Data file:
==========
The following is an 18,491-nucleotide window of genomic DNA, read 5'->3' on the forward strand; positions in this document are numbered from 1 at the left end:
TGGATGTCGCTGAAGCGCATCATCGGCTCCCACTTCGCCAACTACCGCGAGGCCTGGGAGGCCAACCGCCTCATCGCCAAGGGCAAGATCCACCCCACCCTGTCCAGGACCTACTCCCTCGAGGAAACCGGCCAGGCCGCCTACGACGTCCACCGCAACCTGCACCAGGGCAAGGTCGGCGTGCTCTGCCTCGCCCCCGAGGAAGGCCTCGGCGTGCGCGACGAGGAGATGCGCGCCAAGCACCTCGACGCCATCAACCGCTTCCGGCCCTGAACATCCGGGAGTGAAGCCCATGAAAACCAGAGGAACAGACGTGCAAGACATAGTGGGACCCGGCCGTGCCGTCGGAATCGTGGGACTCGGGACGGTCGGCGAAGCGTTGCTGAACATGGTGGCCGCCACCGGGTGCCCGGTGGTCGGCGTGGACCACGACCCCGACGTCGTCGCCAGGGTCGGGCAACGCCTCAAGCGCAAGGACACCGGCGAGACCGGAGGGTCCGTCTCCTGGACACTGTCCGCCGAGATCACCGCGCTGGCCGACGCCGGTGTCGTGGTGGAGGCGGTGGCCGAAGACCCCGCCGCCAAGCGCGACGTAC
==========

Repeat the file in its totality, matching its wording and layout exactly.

The following is an 18,491-nucleotide window of genomic DNA, read 5'->3' on the forward strand; positions in this document are numbered from 1 at the left end:
TGGATGTCGCTGAAGCGCATCATCGGCTCCCACTTCGCCAACTACCGCGAGGCCTGGGAGGCCAACCGCCTCATCGCCAAGGGCAAGATCCACCCCACCCTGTCCAGGACCTACTCCCTCGAGGAAACCGGCCAGGCCGCCTACGACGTCCACCGCAACCTGCACCAGGGCAAGGTCGGCGTGCTCTGCCTCGCCCCCGAGGAAGGCCTCGGCGTGCGCGACGAGGAGATGCGCGCCAAGCACCTCGACGCCATCAACCGCTTCCGGCCCTGAACATCCGGGAGTGAAGCCCATGAAAACCAGAGGAACAGACGTGCAAGACATAGTGGGACCCGGCCGTGCCGTCGGAATCGTGGGACTCGGGACGGTCGGCGAAGCGTTGCTGAACATGGTGGCCGCCACCGGGTGCCCGGTGGTCGGCGTGGACCACGACCCCGACGTCGTCGCCAGGGTCGGGCAACGCCTCAAGCGCAAGGACACCGGCGAGACCGGAGGGTCCGTCTCCTGGACACTGTCCGCCGAGATCACCGCGCTGGCCGACGCCGGTGTCGTGGTGGAGGCGGTGGCCGAAGACCCCGCCGCCAAGCGCGACGTAC